PERIODICA POLYTECHNICA SER. SOC. MAN. SCI. VOL. 10, NO. 1, PP. 95–116 (2002)
ENVIRONMENTAL EVALUATION OF BIOFUELS
Department of Environmental Economics
Budapest University of Technology and Economics
H–1111 Budapest, Stoczek str. 2, Hungary
Fax: 36/1-463-1149, Phone: 36/1-463-1941
Received: September 19, 2001
One of today’s most important environmental issues is the pollution caused by traffic and transport.
There is no doubt that engine emissions, particularly from cars and trucks, have been linked with se-
vere damages to the environment and human health. The substitution of conventional fuels (gasoline,
diesel) by biofuels is considered to be a potential way to reduce pollution and support sustainable
agriculture. The two most common biofuels are biodiesel and ethanol. The use of biofuels is con-
sidered to be environmentally friendly. The production of biofuels, however, might cause pollution.
Life-cycle assessment is the scientific evaluation method to investigate the net environmental impacts
of biofuels. By means of this method it is possible to determine whether the use of biofuels or the
use of conventional fuels trigger more pollution to the environment. Biofuel policy might capitalize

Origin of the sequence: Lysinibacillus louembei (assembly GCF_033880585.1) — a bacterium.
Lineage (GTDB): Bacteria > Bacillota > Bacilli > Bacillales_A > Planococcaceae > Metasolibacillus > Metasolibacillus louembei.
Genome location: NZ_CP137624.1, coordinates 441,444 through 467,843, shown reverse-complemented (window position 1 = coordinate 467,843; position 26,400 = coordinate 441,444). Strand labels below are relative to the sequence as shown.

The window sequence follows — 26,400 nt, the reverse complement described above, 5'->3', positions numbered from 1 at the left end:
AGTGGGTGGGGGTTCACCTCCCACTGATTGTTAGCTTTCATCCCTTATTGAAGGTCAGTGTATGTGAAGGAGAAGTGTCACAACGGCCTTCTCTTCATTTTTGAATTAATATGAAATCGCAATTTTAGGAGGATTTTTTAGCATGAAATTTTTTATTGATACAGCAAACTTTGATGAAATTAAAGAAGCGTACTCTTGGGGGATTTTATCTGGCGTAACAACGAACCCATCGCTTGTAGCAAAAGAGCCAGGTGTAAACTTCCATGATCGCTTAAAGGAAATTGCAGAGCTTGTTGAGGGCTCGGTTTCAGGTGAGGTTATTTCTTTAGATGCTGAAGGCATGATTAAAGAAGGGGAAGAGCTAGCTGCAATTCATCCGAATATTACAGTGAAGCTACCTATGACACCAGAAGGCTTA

on the production of biofuels supporting rural economic development and sustainable agriculture.
Keywords: biofuel, biodiesel, ethanol, life-cycle assessment (LCA), sustainable agriculture.
The reserves – known and affordable supplies of a nonrenewable resource such
as oil – are considered economically depleted when 80% of the supply has been
used; the remaining 20% is considered too expensive to extract. Oil’s fatal flaw
is that its reserves may be 80% depleted within 35–84 years, depending on how
rapidly it is used. At the current rate of consumption, global oil reserves will last
at least 44 years. Undiscovered oil that is thought to exist might last another 20–40
years. Instead of remaining at the current level, however, global oil consumption is
projected to increase by about 25